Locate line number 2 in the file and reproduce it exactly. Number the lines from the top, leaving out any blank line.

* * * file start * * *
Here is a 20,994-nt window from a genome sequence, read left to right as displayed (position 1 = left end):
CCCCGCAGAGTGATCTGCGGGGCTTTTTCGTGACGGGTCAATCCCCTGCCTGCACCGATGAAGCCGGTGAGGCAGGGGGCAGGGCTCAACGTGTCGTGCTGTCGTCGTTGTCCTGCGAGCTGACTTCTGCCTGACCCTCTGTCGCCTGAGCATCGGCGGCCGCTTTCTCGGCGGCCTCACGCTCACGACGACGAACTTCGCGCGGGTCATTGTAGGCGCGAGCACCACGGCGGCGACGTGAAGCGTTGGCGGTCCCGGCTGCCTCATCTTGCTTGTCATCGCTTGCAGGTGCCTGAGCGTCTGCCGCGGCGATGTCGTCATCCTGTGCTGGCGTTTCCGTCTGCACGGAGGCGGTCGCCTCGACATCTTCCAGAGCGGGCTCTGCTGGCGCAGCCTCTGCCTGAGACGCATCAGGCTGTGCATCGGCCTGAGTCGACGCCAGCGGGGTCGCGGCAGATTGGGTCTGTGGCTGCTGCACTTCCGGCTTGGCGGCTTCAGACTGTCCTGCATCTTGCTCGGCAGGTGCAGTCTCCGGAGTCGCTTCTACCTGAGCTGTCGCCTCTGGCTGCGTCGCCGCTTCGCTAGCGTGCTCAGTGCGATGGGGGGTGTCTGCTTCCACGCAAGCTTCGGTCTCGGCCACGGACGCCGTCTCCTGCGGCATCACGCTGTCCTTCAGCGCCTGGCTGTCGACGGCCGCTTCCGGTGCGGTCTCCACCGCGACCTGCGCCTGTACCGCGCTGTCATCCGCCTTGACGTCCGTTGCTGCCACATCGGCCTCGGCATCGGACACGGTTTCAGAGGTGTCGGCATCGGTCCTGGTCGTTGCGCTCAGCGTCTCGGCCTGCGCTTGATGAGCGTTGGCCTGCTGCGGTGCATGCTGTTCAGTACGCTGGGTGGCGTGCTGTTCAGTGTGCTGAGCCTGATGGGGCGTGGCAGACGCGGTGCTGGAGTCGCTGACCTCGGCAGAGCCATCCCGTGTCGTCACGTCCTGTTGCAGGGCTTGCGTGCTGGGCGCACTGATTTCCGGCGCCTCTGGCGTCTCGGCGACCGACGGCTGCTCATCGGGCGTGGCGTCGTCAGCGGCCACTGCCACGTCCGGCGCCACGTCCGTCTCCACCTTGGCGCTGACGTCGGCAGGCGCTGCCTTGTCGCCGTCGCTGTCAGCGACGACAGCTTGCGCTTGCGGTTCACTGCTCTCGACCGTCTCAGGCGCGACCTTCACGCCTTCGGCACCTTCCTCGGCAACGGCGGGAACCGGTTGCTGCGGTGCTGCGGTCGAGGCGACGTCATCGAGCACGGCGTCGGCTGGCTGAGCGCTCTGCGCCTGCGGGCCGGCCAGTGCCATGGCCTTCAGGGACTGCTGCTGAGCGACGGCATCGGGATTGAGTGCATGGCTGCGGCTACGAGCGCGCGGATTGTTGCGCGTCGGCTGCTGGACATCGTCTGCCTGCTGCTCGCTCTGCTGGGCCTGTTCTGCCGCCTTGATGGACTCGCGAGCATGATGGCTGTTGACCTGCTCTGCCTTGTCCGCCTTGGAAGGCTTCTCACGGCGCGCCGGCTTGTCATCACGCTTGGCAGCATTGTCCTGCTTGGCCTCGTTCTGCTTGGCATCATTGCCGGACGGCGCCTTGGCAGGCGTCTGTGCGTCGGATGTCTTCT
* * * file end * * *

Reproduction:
CCCCGCAGAGTGATCTGCGGGGCTTTTTCGTGACGGGTCAATCCCCTGCCTGCACCGATGAAGCCGGTGAGGCAGGGGGCAGGGCTCAACGTGTCGTGCTGTCGTCGTTGTCCTGCGAGCTGACTTCTGCCTGACCCTCTGTCGCCTGAGCATCGGCGGCCGCTTTCTCGGCGGCCTCACGCTCACGACGACGAACTTCGCGCGGGTCATTGTAGGCGCGAGCACCACGGCGGCGACGTGAAGCGTTGGCGGTCCCGGCTGCCTCATCTTGCTTGTCATCGCTTGCAGGTGCCTGAGCGTCTGCCGCGGCGATGTCGTCATCCTGTGCTGGCGTTTCCGTCTGCACGGAGGCGGTCGCCTCGACATCTTCCAGAGCGGGCTCTGCTGGCGCAGCCTCTGCCTGAGACGCATCAGGCTGTGCATCGGCCTGAGTCGACGCCAGCGGGGTCGCGGCAGATTGGGTCTGTGGCTGCTGCACTTCCGGCTTGGCGGCTTCAGACTGTCCTGCATCTTGCTCGGCAGGTGCAGTCTCCGGAGTCGCTTCTACCTGAGCTGTCGCCTCTGGCTGCGTCGCCGCTTCGCTAGCGTGCTCAGTGCGATGGGGGGTGTCTGCTTCCACGCAAGCTTCGGTCTCGGCCACGGACGCCGTCTCCTGCGGCATCACGCTGTCCTTCAGCGCCTGGCTGTCGACGGCCGCTTCCGGTGCGGTCTCCACCGCGACCTGCGCCTGTACCGCGCTGTCATCCGCCTTGACGTCCGTTGCTGCCACATCGGCCTCGGCATCGGACACGGTTTCAGAGGTGTCGGCATCGGTCCTGGTCGTTGCGCTCAGCGTCTCGGCCTGCGCTTGATGAGCGTTGGCCTGCTGCGGTGCATGCTGTTCAGTACGCTGGGTGGCGTGCTGTTCAGTGTGCTGAGCCTGATGGGGCGTGGCAGACGCGGTGCTGGAGTCGCTGACCTCGGCAGAGCCATCCCGTGTCGTCACGTCCTGTTGCAGGGCTTGCGTGCTGGGCGCACTGATTTCCGGCGCCTCTGGCGTCTCGGCGACCGACGGCTGCTCATCGGGCGTGGCGTCGTCAGCGGCCACTGCCACGTCCGGCGCCACGTCCGTCTCCACCTTGGCGCTGACGTCGGCAGGCGCTGCCTTGTCGCCGTCGCTGTCAGCGACGACAGCTTGCGCTTGCGGTTCACTGCTCTCGACCGTCTCAGGCGCGACCTTCACGCCTTCGGCACCTTCCTCGGCAACGGCGGGAACCGGTTGCTGCGGTGCTGCGGTCGAGGCGACGTCATCGAGCACGGCGTCGGCTGGCTGAGCGCTCTGCGCCTGCGGGCCGGCCAGTGCCATGGCCTTCAGGGACTGCTGCTGAGCGACGGCATCGGGATTGAGTGCATGGCTGCGGCTACGAGCGCGCGGATTGTTGCGCGTCGGCTGCTGGACATCGTCTGCCTGCTGCTCGCTCTGCTGGGCCTGTTCTGCCGCCTTGATGGACTCGCGAGCATGATGGCTGTTGACCTGCTCTGCCTTGTCCGCCTTGGAAGGCTTCTCACGGCGCGCCGGCTTGTCATCACGCTTGGCAGCATTGTCCTGCTTGGCCTCGTTCTGCTTGGCATCATTGCCGGACGGCGCCTTGGCAGGCGTCTGTGCGTCGGATGTCTTCT